Table 2: Coefficient estimates and analysis of variance (ANOVA) for the response surface quadratic model.
Figure 2-4 show the effects of the factors on the RF. Figure 2a presenting the response surface performance as a function of both pH and L. a relatively weak effect of L and a stronger effect of pH can be noted. The best conditions were achieved at pH 5.3 and L 41.8 g/l. With increasing lactose level of 40 to 60 g/l, RF decreased because of cellular osmotic pressure limiting. Figure 2b shows the effect of pH and T on ethanol production while the third variable is fixed at its middle level. Maximum ethanol production was recorded in the middle levels of both the factors while further increase in the levels resulted in a gradual decrease in yield. It is evident that a pH value around 5.3 and T around 30.8°C improves the fermentation process. Results presented in Figure 3a shows the interaction between pH and Y; the best conditions were obtained at pH 5.3 and Y 0.57 g/l. The worst conditions were achieved at pH 3 and at a Y of both 0.2 and 1 g/l. Figure 3b showing the RF dependence on both L and Y, confirms that it should be advisable to use intermediate Y values and low L values. Figure 4a presents the response surface versus L and T; it strengthens the conviction that CW fermentation process is enhanced by relatively low T values. Factor L has a weak effect on the RF, even though better results were achieved with the lowest value of L, about 41.8 g/l. Figure 4b exhibits a strong response surface dependence on both Y and T; Moreover, a good system behavior corresponding to a RF of 1.4, is obtained at Y= 0.57 g/l and T=30.8°C. The RSM showed that the best set of operating conditions as following: pH= 5.3, L= 41.8 g/l, Y= 0.57 g/l and T= 30.8°C, with a predicted value of the RF of 1.69 (the optimization was strictly performed in the considered range of the factors). Figures 5 and figure 6 show the effect of aeration rate on the ethanol production and the time course of cell, lactose and ethanol concentrations, using ordinary whey media as substrate, in Erlenmeyer and airlift bioreactor cultures. Figure 5a Shows the maximum amount of alcohol produced in non-aerated conditions in Erlenmeyer, after 65 hours from when fermentation started, is 2.9 (w/v) percent. Figure 5b shows that ethanol production is 2.9 (w/v) percent after 36 hours for aeration rate of 0.1 vvm in airlift bioreactor. Comparing these two figures shows that amount of ethanol productions are as the same clearly but the duration time of figure 5b to reach the maximum amount of alcohol is shorter, because the aeration operation makes the yeast growth faster. Figure 6a shows the ordinary whey media fermentation with 0.4 vvm aeration rate in the bioreactor. The maximum amount of alcohol production after 17 hours was obtained 3 (w/v) percent. Figure 6b shows that the highest value of alcohol production is 2.2 (w/v) percent with 0.8 vvm aeration rate in the nineteenth hours of the fermentation time. As can be seen with the increase of aeration rate of 0.1 to 0.4 vvm the amount of alcohol remained approximately constant, but the duration time to reach the maximum amount of alcohol was lower and with further increase of aeration rate of 0.4 to 0.8 vvm the alcohol production rate was decreased, because the fermentation process was anaerobic in nature but the yeast to grow needed a small amounts of oxygen and the excess of the required was reduced the rate of production. The optimum aeration rate for alcohol production is 0.4 vvm. Figure 7 illustrates that the amount of alcohol produced is 6.1 (w/v) percent in concentrated whey media of 100 g/l lactose and 0.4vvm aeration rate. The use of yeast extract (5 g/l), peptone (5 g/l), NH4Cl (2 g/l), KH2PO4 (1 g/l), MgSO4.7H2O (0.3 g/l) and lactose (50 g/l) increased amount of alcohol considerably (Approximately 3 percent).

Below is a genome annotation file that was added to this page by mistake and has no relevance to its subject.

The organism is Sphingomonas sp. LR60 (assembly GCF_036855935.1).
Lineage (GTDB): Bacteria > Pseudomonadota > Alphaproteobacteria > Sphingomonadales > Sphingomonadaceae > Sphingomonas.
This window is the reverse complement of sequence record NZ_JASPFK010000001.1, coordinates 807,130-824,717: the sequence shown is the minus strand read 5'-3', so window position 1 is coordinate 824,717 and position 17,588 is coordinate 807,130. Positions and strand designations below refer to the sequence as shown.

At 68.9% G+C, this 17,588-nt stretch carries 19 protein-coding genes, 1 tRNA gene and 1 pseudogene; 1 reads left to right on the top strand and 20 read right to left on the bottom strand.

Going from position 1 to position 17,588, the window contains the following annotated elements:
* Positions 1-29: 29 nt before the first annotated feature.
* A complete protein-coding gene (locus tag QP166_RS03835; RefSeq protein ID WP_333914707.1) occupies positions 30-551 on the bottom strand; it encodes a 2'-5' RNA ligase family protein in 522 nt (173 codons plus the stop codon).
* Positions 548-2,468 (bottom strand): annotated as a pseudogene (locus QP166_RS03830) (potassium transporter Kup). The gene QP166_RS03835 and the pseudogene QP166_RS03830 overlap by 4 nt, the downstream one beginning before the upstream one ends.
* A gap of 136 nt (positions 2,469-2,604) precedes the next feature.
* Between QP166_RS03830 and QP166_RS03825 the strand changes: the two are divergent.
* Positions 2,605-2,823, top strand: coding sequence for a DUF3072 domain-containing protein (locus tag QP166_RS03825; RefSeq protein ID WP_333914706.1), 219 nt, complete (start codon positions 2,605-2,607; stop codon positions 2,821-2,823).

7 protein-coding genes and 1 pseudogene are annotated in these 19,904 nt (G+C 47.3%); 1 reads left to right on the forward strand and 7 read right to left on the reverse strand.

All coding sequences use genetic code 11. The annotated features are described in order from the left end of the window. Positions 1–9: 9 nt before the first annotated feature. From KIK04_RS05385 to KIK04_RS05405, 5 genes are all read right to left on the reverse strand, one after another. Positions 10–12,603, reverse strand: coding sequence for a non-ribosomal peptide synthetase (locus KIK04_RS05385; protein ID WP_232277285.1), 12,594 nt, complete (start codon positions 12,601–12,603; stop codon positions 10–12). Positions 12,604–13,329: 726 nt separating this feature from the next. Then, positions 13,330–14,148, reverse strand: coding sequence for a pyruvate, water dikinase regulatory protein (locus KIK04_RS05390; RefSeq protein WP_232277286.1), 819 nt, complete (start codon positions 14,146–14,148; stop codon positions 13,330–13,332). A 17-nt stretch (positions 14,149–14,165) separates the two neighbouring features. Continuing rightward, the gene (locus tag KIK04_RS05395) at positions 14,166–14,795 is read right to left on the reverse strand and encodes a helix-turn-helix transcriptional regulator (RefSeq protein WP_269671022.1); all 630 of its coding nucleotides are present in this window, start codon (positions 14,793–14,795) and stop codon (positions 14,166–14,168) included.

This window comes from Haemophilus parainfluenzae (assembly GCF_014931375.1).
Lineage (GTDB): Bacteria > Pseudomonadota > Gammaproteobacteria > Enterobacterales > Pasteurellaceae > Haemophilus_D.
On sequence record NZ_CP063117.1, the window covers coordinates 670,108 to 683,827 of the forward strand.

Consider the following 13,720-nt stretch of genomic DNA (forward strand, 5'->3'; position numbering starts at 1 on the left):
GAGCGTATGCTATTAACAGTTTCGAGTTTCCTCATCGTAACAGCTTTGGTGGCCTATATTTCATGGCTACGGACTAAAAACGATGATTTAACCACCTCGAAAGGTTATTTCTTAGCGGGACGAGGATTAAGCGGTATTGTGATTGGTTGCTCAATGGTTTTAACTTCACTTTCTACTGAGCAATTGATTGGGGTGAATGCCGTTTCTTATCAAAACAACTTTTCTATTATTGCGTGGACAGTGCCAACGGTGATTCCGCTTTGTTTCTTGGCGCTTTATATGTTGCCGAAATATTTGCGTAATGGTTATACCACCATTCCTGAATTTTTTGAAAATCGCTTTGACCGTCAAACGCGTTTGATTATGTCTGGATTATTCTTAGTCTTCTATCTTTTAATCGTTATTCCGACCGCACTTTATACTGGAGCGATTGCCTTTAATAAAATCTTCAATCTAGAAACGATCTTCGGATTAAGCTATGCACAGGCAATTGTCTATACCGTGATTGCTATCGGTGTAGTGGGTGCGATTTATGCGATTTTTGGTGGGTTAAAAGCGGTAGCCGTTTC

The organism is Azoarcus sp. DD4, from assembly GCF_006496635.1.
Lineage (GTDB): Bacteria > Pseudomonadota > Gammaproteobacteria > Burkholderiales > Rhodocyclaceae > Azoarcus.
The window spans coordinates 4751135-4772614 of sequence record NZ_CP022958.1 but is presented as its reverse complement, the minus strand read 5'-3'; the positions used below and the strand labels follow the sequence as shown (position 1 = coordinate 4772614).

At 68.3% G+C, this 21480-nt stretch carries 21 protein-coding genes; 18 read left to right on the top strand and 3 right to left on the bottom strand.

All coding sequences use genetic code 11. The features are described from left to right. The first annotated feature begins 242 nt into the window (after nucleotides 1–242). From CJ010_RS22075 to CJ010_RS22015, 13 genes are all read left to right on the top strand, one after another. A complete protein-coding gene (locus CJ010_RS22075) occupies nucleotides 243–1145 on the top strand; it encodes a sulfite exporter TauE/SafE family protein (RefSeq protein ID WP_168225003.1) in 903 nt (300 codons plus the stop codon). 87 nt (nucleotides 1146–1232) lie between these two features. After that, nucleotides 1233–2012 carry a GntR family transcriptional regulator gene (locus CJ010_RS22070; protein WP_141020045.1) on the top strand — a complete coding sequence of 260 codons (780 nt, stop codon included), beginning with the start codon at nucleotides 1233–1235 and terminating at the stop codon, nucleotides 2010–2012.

Central composite design and response surface methodology can be used for the purpose of finding the maximum production of ethanol by Kluyveromyces fragilis. This design based on the analysis of 25 experiments, involving the anaerobic fermentation of lactose contained in cheese whey, was performed. The effects of four factors, pH and initial lactose concentration (L) yeast cells concentration (Y) and temperature (T) were estimated. After having accomplished the ANOVA test on the complete quadratic model, all the negligible effects were removed in order to improve the model predictive performance. A response surface quadratic model was obtained as a function of the only significant effects, pH, L, T, pH2 and T2. On the other hand, an adjusted R2 value of 0.92, testified a good model correlation performance. The optimization showed that the best set of operating parameters to operate the fermenter was 5.3 for pH, 41.8 g/l for initial lactose concentration, 0.57 g/l for yeast cells concentration and 30.8°C for temperature. Also in this research the laboratory production of ethanol by means of whey has been accomplished in an airlift bioreactor. The major aim of this stage is determining the effect of aeration rate on the fermentation process in the airlift bioreactor (7L) and measuring the variation of ethanol, lactose and cell (biomass) concentration with time. Experiments at this stage in four cases, the fermentation in normal whey media with 50 g/l lactose without aeration rate in the Erlenmeyer flask and with aeration rate of 0.1, 0.4 and 0.8 vvm in airlift bioreactor were conducted and compared together. The best conditions were the aeration rate of 0.4 vvm with 89.28% of ethanol production yield (Alcohol production was 3 (w/v) percent). It was 90.7% at the optimal conditions in concentrated whey media with 100 g/l lactose.